United Kingdom

Since the depreciation of the British pound versus various currencies, following the Brexit vote, the Scottish salmon farming sector has been in an ideal position to take advantage of the tight global supply and high prices. The currency trend has essentially equipped the United Kingdom's well-diversified set of export markets, led by the United States of America, France and China, with boosted purchasing power. Together with the increase in United Kingdom production and the prevailing price level, this combination of factors has seen industry revenues increase drastically. However, with warmer waters this year promoting growth and sea lice issues, the associated costs remain a challenge that need to be overcome.

High prices are also having an effect on the United Kingdom's large domestic salmon market, with a recent Nielsen survey showing a 10 percent increase in prices and a 6 percent decrease in volumes over the 52 weeks before 12 August. Consumer aversion to the high cost of fresh farmed salmon is helping substitute products, and industry reports suggest that fresh wild Alaskan salmon, in particular, is becoming more popular.

Wild salmon

Wild salmon harvests in Alaska look set to come in above forecast but below those recorded in the last odd year, 2015, mostly due to lower pink harvests. The latest year-to-date figures as of the end of September puts the total number of fish at 219 019, equating to approximately 435 000 tonnes. Chum harvests have been exceptionally good in Alaska this year. In the Russian Federation, wild salmon catches are projected to total 320 000 tonnes, a 28 percent decline from 2016 and 15 percent down from 2015.


Although global salmon supply has bounced back from the sharp tightening following the algal bloom mortalities, this has been offset to a significant extent by a parallel recovery of demand in a number of markets, including large emerging markets such as Brazil and the Russian Federation. Import value growth in both countries jumped back into positive figures in the first half of 2017, reflecting an improvement in the economic environment. Meanwhile, Asian markets such as the Republic of Korea and Thailand are posting consistently high growth figures in value terms, indicating that buyers are ready to pay more to secure a limited supply of fish. In developed markets such as the United States of America and the EU28, the focus is on value-addition – smaller portions packed for convenience – in order to make the high price level more palatable to the consumer.


After a recovery in import volumes in recent years, French consumer demand for Norwegian salmon is now becoming increasingly hesitant in light of the of unrelenting price level. Imports of Norwegian product, typically fresh whole, have fallen back slightly this year and household consumption is significantly down. However, demand for Scottish salmon marked "Label Rouge" (a prestigious quality certificate awarded by the French Ministry of Agriculture) and Irish organic salmon is increasing, reflected by increasing import volumes even as prices rise. Overall, domestic demand is steady in Europe's largest market, but there is limited potential for volume growth when French buyers must share tight global supply with booming markets in emerging regions.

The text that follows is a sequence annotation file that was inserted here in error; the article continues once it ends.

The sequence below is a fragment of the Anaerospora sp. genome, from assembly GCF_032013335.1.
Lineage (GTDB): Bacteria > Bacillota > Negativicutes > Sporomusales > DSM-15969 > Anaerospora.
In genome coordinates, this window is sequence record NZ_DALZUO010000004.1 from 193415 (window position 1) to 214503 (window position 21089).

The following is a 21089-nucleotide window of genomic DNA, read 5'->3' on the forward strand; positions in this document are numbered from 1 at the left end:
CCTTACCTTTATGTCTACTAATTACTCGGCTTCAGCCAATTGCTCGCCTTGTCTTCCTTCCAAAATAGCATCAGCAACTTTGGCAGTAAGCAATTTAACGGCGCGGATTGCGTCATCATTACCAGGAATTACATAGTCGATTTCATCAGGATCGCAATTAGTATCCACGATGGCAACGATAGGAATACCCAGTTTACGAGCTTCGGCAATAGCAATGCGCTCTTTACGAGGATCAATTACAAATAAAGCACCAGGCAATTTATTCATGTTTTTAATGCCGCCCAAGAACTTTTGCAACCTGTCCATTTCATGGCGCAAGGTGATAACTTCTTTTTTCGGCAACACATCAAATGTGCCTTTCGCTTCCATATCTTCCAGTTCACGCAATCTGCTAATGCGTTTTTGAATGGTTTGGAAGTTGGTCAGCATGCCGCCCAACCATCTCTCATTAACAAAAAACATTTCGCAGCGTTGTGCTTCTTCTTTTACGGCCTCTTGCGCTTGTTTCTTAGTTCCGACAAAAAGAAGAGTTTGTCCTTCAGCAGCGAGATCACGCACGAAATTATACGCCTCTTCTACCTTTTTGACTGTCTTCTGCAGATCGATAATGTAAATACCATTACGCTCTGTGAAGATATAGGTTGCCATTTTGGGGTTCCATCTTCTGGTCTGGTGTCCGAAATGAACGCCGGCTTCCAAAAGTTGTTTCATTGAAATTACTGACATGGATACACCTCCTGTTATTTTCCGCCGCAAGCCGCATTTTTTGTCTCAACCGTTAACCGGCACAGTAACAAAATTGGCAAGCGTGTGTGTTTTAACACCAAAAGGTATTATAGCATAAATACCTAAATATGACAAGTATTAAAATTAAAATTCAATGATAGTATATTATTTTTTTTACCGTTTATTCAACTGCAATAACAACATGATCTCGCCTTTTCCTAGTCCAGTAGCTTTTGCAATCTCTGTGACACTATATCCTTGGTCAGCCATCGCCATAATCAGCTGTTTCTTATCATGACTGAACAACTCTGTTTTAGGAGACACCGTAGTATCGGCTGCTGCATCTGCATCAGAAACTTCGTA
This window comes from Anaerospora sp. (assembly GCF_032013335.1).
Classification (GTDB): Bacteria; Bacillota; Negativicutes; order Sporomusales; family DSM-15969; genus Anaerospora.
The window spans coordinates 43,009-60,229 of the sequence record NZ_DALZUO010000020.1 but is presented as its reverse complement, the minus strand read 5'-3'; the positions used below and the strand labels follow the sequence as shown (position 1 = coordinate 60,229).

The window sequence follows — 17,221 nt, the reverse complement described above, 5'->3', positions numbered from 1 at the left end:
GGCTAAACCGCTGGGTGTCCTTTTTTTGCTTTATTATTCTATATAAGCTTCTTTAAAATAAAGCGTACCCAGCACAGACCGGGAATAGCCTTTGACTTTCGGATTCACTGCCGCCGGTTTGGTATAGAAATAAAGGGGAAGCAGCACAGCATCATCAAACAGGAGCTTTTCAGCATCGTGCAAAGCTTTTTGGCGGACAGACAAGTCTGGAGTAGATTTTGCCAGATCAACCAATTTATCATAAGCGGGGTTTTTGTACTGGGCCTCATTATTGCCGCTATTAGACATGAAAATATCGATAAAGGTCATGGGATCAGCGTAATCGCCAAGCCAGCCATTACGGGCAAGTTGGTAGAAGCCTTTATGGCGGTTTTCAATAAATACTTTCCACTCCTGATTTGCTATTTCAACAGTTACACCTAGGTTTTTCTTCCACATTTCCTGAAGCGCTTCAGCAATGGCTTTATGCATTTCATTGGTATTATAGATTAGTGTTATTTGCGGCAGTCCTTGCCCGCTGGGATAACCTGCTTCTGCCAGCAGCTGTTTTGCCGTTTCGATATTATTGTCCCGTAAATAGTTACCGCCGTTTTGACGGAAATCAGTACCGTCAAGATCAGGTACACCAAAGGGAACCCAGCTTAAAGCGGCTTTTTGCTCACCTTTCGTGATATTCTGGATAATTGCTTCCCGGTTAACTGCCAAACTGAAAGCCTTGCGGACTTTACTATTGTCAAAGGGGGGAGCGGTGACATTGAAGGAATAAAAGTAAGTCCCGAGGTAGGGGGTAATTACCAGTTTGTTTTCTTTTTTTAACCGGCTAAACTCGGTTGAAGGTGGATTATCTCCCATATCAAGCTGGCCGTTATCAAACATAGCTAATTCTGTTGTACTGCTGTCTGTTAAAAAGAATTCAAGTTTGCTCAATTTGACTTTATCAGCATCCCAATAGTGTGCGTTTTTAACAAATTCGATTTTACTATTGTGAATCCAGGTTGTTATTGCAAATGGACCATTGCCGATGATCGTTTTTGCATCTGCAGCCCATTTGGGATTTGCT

New consumer-level data from the Fisch-Informationszenturm shows that German demand for seafood remains strong, albeit demonstrating considerable resistance to spiking prices in a number of categories, including fresh salmon. Continued growth in this segment remains driven by sales in discounter retailers, despite the current price level, and also in supermarkets. This popularity is largely at the expense of smoked and frozen salmon, however, and imports of both these product types have fallen in the first half of 2017.

The United States of America

During the first half of 2017, the United States of America imported an estimated 181 500 tonnes of salmonids during the first semester of 2017 worth a total of US$1 898 million. These figures represent a slight increase of 0.25 percent in volume and a considerable rise of 24 percent in value compared with 2016. Three countries account for 74 percent of the total volume imported. Chile was the leading supplier (65 700 tonnes worth US$828 million), followed by Canada (43 500 tonnes worth US$379 million) and Norway (24 500 tonnes worth US$285 million). Chile and Canada registered a decrease in volume terms, while combined, all three countries posted growth in value terms.


Japanese imports of Chilean farmed coho salmon are down so far this year, although this is not because of reduced production in the South American country. High prices of Atlantic salmon in 2016 created new demand for alternatives, such as coho, in multiple markets, including the Russian Federation, Brazil and various East and Southeast Asian markets such as Thailand. Combined with a weakening of the Japanese currency, this has lowered the negotiating position of Japanese importers and a substantial decline in salmon import volume is expected for the year as a whole.